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Galaxies lacking dark matter produced by close encounters in a cosmological simulation


The standard cold dark matter plus cosmological constant model predicts that galaxies form within dark-matter haloes, and that low-mass galaxies are more dark-matter dominated than massive ones. The unexpected discovery of two low-mass galaxies lacking dark matter immediately provoked concerns about the standard cosmology and ignited explorations of alternatives, including self-interacting dark matter and modified gravity. Apprehension grew after several cosmological simulations using the conventional model failed to form adequate numerical analogues with comparable internal characteristics (stellar masses, sizes, velocity dispersions and morphologies). Here we show that the standard paradigm naturally produces galaxies lacking dark matter with internal characteristics in agreement with observations. Using a state-of-the-art cosmological simulation and a meticulous galaxy-identification technique, we find that extreme close encounters with massive neighbours can be responsible for this. We predict that ~30% of massive central galaxies (with at least 1011 solar masses in stars) harbour at least one dark-matter-deficient satellite (with 108–109 solar masses in stars). This distinctive class of galaxies provides an additional layer in our understanding of the role of interactions in shaping galactic properties. Future observations surveying galaxies in the aforementioned regime will provide a crucial test of this scenario.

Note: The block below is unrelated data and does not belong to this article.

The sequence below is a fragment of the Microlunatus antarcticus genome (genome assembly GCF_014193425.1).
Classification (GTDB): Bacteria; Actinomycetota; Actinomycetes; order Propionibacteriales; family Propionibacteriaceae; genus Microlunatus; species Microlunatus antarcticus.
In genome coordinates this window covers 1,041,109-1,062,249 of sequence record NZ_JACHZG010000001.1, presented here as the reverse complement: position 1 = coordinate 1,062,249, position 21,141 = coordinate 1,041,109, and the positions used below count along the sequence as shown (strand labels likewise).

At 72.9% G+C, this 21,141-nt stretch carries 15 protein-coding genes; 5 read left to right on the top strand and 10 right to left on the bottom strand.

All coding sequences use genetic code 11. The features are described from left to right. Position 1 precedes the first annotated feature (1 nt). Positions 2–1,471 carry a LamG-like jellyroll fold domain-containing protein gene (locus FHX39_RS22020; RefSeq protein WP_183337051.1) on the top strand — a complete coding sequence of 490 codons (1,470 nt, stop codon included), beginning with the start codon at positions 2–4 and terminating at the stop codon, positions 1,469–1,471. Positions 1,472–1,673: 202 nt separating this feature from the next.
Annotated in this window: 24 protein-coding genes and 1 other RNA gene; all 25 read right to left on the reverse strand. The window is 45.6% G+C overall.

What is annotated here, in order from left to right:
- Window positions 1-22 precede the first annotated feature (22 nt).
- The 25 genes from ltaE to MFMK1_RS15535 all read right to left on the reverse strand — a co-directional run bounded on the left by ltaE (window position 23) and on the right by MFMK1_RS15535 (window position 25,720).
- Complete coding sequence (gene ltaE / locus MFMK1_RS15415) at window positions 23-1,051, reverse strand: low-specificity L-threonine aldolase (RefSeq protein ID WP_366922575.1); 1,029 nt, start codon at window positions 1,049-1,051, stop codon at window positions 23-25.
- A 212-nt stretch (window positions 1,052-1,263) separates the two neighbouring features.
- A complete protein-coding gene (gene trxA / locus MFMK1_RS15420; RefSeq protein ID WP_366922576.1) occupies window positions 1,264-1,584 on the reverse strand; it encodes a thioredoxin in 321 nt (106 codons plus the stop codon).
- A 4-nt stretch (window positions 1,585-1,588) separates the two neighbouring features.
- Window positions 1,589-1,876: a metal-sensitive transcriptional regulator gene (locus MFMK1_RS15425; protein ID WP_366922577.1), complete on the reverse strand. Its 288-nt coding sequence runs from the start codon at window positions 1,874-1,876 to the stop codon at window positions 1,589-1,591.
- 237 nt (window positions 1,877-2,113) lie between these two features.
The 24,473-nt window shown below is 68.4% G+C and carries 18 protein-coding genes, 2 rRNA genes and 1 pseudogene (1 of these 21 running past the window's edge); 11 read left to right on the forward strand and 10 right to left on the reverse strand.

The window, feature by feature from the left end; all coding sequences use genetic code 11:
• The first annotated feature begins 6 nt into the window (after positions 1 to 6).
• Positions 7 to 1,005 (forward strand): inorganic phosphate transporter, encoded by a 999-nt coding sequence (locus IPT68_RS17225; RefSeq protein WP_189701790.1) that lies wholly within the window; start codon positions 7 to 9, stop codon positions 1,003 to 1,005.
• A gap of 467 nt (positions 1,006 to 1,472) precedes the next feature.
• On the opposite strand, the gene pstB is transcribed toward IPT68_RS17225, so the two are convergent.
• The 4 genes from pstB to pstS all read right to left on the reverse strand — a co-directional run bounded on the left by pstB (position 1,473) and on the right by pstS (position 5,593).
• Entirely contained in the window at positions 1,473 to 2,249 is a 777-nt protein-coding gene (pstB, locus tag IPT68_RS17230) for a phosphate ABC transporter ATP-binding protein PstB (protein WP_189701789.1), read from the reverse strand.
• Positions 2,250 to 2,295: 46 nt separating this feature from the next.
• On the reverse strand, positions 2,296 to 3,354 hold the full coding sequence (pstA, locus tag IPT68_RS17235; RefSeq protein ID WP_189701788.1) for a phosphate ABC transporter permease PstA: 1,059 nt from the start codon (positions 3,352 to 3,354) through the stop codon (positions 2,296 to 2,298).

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Fig. 1: Galaxies lacking dark matter.
Fig. 2: Fraction of mass in dark matter in simulated and observed galaxies.
Fig. 3: Comparison of internal properties in simulated and observed galaxies.
Fig. 4: Conditions for creating a galaxy lacking dark matter.

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Data availability

The datasets generated during and/or analysed during the current study are available from the corresponding author on reasonable request, contingent on approval by the FIRE Collaboration on a case-by-case basis.

Code availability

The codes we used are available as follows: GIZMO,; yt,; AHF,; FIRE Studio,; WebPlotDigitizer, Python scripts used to create the Figs. 14 and Supplementary Figs. 19 are available from the corresponding author on reasonable request, contingent on approval by the FIRE Collaboration on a case-by-case basis.